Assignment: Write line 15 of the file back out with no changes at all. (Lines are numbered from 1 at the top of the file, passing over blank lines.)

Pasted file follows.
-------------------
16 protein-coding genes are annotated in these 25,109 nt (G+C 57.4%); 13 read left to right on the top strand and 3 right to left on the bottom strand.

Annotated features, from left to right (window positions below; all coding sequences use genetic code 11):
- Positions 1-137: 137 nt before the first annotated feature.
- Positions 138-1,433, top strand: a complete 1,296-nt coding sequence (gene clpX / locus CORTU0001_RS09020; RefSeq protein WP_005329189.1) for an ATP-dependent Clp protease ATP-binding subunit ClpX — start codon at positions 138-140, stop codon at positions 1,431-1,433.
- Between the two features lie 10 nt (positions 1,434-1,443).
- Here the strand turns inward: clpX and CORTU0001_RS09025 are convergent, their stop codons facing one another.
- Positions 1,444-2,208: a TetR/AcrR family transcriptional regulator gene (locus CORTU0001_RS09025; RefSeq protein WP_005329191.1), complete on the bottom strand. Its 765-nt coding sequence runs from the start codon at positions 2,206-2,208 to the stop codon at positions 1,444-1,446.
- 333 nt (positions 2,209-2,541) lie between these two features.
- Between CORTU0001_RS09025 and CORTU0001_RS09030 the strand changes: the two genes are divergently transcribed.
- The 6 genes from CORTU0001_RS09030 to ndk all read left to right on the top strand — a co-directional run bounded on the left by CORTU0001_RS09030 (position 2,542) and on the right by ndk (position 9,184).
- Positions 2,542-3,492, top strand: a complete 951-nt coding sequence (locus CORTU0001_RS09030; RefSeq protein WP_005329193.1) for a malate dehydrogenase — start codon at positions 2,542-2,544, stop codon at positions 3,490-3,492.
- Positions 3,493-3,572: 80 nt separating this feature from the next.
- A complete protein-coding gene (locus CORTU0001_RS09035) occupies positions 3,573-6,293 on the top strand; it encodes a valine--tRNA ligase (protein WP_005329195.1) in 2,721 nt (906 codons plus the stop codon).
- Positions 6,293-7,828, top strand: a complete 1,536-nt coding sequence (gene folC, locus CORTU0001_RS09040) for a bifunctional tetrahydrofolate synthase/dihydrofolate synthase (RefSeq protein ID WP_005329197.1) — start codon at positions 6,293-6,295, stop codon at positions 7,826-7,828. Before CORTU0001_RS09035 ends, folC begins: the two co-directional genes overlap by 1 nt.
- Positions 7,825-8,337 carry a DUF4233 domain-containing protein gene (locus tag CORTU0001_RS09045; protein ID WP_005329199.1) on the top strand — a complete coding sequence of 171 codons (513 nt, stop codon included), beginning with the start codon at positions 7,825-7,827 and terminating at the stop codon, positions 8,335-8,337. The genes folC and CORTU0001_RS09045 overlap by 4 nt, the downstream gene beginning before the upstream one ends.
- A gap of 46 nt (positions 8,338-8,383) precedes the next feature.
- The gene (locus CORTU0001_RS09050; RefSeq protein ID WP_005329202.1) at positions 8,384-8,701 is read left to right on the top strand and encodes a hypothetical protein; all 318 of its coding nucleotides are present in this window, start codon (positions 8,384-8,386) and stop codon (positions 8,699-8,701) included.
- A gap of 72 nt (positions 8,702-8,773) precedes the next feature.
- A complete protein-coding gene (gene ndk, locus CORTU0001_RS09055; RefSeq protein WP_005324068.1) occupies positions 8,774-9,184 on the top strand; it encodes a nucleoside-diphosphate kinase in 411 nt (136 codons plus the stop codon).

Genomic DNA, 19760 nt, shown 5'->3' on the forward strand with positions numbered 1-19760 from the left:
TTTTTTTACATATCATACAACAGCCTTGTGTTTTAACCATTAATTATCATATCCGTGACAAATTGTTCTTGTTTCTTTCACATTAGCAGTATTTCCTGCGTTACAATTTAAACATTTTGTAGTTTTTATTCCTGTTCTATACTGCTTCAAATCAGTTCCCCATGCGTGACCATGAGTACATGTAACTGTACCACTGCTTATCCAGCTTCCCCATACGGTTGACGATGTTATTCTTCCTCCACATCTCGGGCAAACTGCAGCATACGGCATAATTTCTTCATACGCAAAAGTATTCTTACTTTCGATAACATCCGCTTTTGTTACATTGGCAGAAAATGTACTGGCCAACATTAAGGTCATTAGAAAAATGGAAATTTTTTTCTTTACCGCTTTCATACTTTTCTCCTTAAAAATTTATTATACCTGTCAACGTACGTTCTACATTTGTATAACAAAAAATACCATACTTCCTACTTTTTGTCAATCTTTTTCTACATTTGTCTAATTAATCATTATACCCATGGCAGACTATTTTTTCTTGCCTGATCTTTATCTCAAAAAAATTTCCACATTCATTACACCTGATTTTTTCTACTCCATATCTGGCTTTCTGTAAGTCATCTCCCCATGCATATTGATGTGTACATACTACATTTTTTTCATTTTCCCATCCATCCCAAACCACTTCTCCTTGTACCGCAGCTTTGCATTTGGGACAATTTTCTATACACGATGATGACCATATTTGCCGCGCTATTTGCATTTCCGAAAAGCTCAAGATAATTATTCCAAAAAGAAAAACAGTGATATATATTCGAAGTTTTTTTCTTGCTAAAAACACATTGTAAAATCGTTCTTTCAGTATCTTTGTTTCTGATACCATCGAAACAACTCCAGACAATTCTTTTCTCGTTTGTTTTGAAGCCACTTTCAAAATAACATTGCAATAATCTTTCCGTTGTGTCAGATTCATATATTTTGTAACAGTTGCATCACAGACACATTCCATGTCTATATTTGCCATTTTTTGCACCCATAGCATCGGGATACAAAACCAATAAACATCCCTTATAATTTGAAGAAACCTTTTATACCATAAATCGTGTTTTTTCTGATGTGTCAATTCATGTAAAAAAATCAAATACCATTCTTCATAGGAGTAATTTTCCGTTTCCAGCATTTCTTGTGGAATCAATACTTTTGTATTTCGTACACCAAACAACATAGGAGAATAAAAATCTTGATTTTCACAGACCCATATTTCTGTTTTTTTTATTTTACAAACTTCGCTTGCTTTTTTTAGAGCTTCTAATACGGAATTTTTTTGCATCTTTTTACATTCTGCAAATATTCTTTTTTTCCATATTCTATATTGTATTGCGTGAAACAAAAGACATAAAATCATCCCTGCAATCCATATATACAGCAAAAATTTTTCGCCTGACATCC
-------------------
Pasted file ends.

- Positions 7,825-8,337 carry a DUF4233 domain-containing protein gene (locus tag CORTU0001_RS09045; protein ID WP_005329199.1) on the top strand — a complete coding sequence of 171 codons (513 nt, stop codon included), beginning with the start codon at positions 7,825-7,827 and terminating at the stop codon, positions 8,335-8,337. The genes folC and CORTU0001_RS09045 overlap by 4 nt, the downstream gene beginning before the upstream one ends.